As Aussies we are lucky enough to have some of the world’s most beautiful landscapes in the world right on our doorstep, but there is still some beauty we don’t know about.
The Great Barrier Reef is full of the promise of something new and mysterious, and after finding a blue hole on Google Maps, Australian marine biologist Johnny Gaskell decided to have a closer look.
Blue holes have perhaps the most straightforward of names for a geological formation, but for marine researchers the watery sinkholes hold treasure troves of information and are anything but straightforward.
“Due to the sediment build-up over thousands of years, blue holes can be like time capsules for the ocean,” Gaskell said.
“Within the walls of the blue hole it is perfectly still, no current at all. What stands out is the large coral colonies that have grown into interesting shaped formations, likely due to the lack of current and disturbance from wave action. These colonies form abstract structures that seem to have no pattern, growing outwards and changing course at random.”
At its centre, this particular blue hole is just shy of 30 metres deep. An abundance of marine life such as turtles and tropical fish inhabit the waters.
According to Gaskill, the coral growths extend only a portion of the way down. Once they had descended to the blue hole’s dark bottom, they discovered that it was mostly sandy sediment.
Gaskell began searching for blue holes in March last year after Cyclone Debbie hit, in hope of finding coral that was spared from the storm.
The high walls that line the sinkholes tend to preserve what lies below from damaging weather. Large hurricanes can be particularly dangerous for corals, as they are smashed by swells.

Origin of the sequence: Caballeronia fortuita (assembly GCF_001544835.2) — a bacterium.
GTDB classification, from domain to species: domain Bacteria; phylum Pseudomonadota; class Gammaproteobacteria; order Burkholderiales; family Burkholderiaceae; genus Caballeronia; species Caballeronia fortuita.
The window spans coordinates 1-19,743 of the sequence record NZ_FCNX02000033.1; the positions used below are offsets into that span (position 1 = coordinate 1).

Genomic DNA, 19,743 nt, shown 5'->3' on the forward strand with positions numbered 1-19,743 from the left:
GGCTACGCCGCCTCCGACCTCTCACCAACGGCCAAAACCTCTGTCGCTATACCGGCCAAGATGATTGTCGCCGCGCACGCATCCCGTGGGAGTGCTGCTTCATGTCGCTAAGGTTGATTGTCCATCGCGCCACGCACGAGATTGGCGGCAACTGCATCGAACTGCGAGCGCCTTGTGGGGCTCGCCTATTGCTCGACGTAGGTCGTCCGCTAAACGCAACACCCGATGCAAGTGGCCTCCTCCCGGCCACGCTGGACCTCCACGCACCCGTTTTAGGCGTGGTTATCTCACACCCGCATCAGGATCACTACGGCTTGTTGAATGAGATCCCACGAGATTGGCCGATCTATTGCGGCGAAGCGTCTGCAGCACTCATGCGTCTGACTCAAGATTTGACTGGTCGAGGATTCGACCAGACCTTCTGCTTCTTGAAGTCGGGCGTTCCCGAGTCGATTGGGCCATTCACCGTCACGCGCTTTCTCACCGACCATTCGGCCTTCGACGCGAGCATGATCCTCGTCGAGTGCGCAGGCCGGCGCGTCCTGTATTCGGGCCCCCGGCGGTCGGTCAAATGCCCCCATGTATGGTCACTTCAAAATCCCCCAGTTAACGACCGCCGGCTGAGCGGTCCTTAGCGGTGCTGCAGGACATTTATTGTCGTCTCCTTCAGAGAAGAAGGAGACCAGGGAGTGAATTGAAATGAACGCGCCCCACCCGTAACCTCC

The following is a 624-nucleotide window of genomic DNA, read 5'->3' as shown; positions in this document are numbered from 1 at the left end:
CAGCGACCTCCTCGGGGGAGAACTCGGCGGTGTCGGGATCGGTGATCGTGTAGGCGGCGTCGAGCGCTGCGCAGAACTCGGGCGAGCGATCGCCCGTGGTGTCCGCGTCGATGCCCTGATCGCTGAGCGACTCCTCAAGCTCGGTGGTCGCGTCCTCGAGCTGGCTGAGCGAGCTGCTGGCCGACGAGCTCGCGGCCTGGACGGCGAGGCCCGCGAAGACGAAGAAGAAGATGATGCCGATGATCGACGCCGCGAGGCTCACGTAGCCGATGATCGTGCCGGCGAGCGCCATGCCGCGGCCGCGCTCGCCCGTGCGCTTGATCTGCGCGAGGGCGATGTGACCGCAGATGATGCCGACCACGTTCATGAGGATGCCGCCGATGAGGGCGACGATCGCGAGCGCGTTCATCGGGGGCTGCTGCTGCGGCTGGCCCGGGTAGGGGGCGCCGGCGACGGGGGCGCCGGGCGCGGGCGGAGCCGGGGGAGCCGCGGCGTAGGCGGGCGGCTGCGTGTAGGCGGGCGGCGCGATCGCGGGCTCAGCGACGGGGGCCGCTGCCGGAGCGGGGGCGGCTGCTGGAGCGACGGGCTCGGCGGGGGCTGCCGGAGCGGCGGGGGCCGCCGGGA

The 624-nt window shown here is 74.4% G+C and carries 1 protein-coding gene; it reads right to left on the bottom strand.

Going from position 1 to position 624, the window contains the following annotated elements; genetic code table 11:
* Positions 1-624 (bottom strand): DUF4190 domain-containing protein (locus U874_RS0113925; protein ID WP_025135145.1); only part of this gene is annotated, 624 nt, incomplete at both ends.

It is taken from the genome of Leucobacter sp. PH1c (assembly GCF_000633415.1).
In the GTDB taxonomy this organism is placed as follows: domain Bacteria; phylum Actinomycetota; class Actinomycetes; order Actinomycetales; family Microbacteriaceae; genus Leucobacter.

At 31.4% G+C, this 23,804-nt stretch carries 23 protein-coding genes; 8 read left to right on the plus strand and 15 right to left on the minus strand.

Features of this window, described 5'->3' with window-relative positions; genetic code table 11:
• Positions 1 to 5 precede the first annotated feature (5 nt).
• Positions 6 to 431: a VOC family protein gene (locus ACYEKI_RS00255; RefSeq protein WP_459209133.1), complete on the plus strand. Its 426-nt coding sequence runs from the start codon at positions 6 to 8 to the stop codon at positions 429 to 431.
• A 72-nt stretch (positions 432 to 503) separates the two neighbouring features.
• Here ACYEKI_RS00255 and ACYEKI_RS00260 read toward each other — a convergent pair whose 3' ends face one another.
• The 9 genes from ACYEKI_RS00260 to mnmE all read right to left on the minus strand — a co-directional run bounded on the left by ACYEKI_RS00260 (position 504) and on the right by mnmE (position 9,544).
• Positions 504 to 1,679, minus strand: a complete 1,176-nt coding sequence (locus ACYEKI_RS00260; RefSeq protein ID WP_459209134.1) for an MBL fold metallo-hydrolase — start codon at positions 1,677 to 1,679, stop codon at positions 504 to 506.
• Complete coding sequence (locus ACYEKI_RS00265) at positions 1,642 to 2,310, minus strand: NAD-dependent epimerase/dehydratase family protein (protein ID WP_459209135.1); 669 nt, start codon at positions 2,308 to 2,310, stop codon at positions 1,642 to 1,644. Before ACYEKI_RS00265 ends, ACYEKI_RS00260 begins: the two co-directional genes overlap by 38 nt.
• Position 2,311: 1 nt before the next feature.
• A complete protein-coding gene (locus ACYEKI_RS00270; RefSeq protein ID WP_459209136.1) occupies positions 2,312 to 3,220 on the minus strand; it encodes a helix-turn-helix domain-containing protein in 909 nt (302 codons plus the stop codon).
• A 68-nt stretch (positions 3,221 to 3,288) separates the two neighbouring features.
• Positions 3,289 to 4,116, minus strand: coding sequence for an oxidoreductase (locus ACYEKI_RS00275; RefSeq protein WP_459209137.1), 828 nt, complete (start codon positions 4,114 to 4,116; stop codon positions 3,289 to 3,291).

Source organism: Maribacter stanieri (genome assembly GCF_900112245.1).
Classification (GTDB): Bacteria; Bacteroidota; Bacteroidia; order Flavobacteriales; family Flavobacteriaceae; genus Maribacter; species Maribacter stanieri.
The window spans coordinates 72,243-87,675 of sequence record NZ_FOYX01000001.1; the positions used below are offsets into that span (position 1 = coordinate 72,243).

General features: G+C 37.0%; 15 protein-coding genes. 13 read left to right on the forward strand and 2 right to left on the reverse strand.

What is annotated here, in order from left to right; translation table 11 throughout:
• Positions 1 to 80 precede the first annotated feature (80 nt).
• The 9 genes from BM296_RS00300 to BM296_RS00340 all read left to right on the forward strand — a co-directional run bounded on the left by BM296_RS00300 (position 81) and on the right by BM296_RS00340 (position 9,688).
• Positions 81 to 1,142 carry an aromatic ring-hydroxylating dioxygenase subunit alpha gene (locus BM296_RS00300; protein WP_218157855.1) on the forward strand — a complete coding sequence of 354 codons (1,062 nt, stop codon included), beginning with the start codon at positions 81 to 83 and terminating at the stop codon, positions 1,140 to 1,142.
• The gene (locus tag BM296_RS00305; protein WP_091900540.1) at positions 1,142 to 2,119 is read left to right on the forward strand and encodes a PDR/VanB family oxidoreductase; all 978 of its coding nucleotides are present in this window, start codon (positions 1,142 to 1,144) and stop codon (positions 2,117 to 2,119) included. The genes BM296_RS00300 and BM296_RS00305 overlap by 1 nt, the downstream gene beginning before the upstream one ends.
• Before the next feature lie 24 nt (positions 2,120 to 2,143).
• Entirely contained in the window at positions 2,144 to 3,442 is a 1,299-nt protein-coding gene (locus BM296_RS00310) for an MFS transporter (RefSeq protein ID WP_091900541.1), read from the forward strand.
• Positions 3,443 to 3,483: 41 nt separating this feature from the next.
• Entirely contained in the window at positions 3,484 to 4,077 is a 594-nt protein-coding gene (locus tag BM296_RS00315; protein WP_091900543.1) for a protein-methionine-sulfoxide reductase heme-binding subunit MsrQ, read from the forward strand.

The blue hole that Gaskell spotted on Google Maps was in a remote location, nearly 190 kilometres away from the nearest island. While the specific blue hole had been previously identified, its remoteness made it difficult to access and little was known about it. Gaskell was able to finally confirm that it was a blue hole during the diving expedition in September.
The majority of blue holes are formed from sinkholes or caves that develop slowly over time, as rock begins to erode and collapse. Many of the world’s blue holes formed during the last Ice Age, after sea levels rose and filled existing sinkholes with water.
The term blue hole simply comes from the dark, navy waters that characterise the formations, often creating a striking contrast with the turquoise that surrounds them.
Gaskell plans to continue looking for and surveying blue holes in the Great Barrier Reef.
“Some of these sites have had scientists explore them in the past, but due to the remote offshore location, there are still parts of the Great Barrier Reef that remain a mystery,” he said.
After going on his expedition a few months ago, Gaskell has finally released the amazing footage of inside the hole to National Geographic, which you can view above.